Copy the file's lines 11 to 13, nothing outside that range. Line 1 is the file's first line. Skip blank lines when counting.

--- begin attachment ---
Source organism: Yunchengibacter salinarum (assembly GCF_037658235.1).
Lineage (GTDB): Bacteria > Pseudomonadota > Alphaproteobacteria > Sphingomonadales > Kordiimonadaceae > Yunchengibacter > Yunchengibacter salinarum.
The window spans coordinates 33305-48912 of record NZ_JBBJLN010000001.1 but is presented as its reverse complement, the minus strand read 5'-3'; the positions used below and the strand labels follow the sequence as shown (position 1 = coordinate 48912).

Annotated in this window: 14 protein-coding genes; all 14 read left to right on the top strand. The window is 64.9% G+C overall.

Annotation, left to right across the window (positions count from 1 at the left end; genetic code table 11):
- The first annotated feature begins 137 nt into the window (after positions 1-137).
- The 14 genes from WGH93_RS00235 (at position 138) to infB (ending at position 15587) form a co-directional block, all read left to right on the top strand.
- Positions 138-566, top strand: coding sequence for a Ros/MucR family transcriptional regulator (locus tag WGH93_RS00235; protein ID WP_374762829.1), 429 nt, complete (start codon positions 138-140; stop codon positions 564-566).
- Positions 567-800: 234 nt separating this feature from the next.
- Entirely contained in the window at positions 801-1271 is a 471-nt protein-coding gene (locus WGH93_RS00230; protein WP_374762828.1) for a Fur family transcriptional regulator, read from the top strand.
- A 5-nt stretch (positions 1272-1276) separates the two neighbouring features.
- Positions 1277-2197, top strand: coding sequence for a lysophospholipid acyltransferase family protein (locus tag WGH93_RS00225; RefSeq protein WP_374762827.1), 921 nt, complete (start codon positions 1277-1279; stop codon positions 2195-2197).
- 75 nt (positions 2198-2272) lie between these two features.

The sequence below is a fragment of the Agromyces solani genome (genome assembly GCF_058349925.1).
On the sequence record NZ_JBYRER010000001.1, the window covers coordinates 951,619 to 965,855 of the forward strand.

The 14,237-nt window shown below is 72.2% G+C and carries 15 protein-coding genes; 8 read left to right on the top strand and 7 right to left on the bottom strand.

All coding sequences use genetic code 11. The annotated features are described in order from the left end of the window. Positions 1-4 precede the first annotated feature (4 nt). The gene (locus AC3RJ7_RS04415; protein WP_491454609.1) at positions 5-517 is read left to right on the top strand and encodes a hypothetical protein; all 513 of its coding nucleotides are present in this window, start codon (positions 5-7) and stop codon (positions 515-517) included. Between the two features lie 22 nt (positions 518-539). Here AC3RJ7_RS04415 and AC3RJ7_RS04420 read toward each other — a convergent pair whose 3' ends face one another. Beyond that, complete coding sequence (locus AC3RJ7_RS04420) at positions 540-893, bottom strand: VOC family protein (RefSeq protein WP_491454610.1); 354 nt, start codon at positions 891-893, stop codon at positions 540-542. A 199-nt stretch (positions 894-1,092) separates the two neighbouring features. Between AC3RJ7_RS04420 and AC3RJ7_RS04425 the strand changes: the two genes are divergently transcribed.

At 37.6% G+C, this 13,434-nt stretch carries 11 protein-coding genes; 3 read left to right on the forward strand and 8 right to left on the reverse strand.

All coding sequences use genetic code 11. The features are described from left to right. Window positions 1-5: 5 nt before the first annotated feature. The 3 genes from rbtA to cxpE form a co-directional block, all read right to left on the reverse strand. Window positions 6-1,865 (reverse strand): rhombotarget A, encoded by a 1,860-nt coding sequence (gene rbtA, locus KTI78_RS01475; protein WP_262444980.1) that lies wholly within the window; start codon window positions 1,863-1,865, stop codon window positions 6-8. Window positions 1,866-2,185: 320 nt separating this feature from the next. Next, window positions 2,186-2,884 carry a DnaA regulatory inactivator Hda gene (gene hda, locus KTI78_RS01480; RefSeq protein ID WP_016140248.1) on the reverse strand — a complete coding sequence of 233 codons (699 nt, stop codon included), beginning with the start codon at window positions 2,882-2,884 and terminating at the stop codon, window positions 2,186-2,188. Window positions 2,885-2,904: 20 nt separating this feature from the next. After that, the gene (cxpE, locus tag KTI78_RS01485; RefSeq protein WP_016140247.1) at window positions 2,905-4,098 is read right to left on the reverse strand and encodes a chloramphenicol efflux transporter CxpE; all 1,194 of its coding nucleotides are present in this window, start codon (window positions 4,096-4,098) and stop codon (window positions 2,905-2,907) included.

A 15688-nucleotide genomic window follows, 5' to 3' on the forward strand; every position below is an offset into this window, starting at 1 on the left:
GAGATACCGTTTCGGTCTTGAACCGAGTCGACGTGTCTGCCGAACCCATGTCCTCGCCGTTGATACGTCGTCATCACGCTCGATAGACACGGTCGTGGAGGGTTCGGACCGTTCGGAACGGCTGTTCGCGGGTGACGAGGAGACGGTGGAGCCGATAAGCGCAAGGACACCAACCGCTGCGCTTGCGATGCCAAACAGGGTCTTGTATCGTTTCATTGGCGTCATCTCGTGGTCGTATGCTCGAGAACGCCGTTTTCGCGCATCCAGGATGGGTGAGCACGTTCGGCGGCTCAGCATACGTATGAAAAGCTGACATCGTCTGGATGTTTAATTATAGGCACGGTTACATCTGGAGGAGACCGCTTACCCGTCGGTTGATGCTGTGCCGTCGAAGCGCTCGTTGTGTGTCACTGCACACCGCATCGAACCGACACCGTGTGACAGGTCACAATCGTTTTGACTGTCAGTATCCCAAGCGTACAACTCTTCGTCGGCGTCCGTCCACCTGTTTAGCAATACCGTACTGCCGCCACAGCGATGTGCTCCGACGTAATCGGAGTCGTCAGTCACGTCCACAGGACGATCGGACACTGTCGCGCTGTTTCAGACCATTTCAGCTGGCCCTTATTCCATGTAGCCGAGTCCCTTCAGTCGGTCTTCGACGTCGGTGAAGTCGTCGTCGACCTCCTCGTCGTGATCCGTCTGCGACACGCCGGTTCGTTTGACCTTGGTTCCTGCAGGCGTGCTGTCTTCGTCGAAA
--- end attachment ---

- A 5-nt stretch (positions 1272-1276) separates the two neighbouring features.
- Positions 1277-2197, top strand: coding sequence for a lysophospholipid acyltransferase family protein (locus tag WGH93_RS00225; RefSeq protein WP_374762827.1), 921 nt, complete (start codon positions 1277-1279; stop codon positions 2195-2197).
- 75 nt (positions 2198-2272) lie between these two features.